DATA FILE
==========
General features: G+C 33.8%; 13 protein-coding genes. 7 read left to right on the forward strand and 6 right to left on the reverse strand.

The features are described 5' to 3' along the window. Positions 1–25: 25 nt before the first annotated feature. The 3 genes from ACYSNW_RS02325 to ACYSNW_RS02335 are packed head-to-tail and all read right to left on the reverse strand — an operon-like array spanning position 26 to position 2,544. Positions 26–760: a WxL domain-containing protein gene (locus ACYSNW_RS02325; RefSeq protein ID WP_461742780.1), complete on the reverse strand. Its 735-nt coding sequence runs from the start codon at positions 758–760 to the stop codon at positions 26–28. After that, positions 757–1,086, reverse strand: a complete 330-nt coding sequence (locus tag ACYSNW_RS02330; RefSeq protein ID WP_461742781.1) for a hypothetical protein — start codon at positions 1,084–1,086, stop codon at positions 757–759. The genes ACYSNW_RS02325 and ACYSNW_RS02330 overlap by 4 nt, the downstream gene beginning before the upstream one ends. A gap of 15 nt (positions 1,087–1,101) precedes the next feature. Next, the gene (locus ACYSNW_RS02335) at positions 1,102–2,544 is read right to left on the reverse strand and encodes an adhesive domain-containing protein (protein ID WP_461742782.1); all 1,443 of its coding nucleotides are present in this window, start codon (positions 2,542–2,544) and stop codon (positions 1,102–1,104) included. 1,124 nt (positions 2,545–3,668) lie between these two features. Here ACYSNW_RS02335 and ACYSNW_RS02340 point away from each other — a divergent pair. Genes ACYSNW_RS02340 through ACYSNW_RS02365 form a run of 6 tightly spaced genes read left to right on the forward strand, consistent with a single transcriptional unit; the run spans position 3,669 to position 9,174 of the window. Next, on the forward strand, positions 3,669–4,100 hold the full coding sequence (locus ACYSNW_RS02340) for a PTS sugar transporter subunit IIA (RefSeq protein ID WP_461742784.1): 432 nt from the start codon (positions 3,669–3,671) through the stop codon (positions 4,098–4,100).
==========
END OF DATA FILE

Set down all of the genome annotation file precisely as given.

General features: G+C 33.8%; 13 protein-coding genes. 7 read left to right on the forward strand and 6 right to left on the reverse strand.

The features are described 5' to 3' along the window. Positions 1–25: 25 nt before the first annotated feature. The 3 genes from ACYSNW_RS02325 to ACYSNW_RS02335 are packed head-to-tail and all read right to left on the reverse strand — an operon-like array spanning position 26 to position 2,544. Positions 26–760: a WxL domain-containing protein gene (locus ACYSNW_RS02325; RefSeq protein ID WP_461742780.1), complete on the reverse strand. Its 735-nt coding sequence runs from the start codon at positions 758–760 to the stop codon at positions 26–28. After that, positions 757–1,086, reverse strand: a complete 330-nt coding sequence (locus tag ACYSNW_RS02330; RefSeq protein ID WP_461742781.1) for a hypothetical protein — start codon at positions 1,084–1,086, stop codon at positions 757–759. The genes ACYSNW_RS02325 and ACYSNW_RS02330 overlap by 4 nt, the downstream gene beginning before the upstream one ends. A gap of 15 nt (positions 1,087–1,101) precedes the next feature. Next, the gene (locus ACYSNW_RS02335) at positions 1,102–2,544 is read right to left on the reverse strand and encodes an adhesive domain-containing protein (protein ID WP_461742782.1); all 1,443 of its coding nucleotides are present in this window, start codon (positions 2,542–2,544) and stop codon (positions 1,102–1,104) included. 1,124 nt (positions 2,545–3,668) lie between these two features. Here ACYSNW_RS02335 and ACYSNW_RS02340 point away from each other — a divergent pair. Genes ACYSNW_RS02340 through ACYSNW_RS02365 form a run of 6 tightly spaced genes read left to right on the forward strand, consistent with a single transcriptional unit; the run spans position 3,669 to position 9,174 of the window. Next, on the forward strand, positions 3,669–4,100 hold the full coding sequence (locus ACYSNW_RS02340) for a PTS sugar transporter subunit IIA (RefSeq protein ID WP_461742784.1): 432 nt from the start codon (positions 3,669–3,671) through the stop codon (positions 4,098–4,100).